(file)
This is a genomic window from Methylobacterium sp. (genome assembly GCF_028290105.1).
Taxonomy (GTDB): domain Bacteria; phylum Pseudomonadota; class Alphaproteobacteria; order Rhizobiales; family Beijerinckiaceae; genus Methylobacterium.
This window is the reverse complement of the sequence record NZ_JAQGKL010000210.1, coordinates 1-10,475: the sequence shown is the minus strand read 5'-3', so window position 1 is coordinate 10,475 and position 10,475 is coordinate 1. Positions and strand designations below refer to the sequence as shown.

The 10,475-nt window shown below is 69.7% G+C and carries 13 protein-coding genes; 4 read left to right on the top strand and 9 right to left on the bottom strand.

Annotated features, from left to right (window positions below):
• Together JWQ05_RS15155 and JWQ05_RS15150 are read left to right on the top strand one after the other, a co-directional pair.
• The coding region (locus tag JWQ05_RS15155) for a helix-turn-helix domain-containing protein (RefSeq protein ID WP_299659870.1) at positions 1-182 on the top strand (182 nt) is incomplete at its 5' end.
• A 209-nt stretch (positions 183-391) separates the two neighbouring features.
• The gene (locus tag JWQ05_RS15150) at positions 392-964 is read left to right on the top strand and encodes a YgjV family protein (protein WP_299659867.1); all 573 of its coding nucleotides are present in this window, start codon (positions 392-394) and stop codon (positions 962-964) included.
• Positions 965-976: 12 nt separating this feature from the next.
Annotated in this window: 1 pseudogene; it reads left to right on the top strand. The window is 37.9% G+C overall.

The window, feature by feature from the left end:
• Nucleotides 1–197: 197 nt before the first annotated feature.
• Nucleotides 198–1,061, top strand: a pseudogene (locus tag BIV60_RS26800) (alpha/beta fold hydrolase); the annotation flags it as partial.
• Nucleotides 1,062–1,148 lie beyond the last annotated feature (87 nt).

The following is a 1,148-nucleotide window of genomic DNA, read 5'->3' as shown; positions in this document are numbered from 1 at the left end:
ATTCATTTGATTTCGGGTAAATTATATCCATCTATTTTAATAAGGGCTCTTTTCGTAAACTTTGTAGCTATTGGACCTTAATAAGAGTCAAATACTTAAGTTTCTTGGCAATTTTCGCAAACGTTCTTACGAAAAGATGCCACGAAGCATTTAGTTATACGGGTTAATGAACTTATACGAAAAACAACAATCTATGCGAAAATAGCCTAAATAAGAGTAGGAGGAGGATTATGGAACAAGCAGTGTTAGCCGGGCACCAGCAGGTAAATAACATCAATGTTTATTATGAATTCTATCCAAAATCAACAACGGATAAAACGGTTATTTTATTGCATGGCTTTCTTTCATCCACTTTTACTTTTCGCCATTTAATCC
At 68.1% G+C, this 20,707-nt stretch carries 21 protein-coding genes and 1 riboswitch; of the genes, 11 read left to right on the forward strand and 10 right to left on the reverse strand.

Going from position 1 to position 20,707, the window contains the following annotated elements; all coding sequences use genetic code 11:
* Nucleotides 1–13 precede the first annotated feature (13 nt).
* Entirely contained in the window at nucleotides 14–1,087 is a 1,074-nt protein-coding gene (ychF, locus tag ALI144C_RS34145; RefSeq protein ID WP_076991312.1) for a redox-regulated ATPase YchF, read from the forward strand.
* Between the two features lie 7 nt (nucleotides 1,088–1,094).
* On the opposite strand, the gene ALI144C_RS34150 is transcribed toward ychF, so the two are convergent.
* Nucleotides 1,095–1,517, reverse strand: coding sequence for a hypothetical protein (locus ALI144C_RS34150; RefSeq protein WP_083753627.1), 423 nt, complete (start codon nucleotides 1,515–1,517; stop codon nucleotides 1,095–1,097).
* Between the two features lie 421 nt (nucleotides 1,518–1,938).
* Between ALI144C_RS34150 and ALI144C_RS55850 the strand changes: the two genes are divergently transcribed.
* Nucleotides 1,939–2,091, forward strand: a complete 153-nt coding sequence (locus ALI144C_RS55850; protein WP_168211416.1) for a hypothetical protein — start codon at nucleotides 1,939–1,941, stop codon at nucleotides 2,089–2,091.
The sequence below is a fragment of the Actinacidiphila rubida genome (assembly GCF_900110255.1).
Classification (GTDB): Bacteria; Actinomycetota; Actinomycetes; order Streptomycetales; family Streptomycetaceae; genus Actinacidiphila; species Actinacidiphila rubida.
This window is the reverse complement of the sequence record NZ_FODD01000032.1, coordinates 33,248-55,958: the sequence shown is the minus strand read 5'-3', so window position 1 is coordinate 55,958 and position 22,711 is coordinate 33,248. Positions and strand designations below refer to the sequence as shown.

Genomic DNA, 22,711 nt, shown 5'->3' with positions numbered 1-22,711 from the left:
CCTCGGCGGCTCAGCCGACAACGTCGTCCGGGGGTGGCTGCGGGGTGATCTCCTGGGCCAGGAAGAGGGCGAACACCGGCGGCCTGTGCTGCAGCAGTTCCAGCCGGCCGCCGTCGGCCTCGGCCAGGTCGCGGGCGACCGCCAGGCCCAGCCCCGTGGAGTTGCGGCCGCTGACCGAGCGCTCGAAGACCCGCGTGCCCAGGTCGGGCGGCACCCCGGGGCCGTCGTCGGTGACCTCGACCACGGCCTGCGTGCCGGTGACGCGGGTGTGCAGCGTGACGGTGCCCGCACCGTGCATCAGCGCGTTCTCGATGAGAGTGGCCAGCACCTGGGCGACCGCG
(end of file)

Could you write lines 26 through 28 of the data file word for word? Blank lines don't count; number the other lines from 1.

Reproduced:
* Between ALI144C_RS34150 and ALI144C_RS55850 the strand changes: the two genes are divergently transcribed.
* Nucleotides 1,939–2,091, forward strand: a complete 153-nt coding sequence (locus ALI144C_RS55850; protein WP_168211416.1) for a hypothetical protein — start codon at nucleotides 1,939–1,941, stop codon at nucleotides 2,089–2,091.
The sequence below is a fragment of the Actinacidiphila rubida genome (assembly GCF_900110255.1).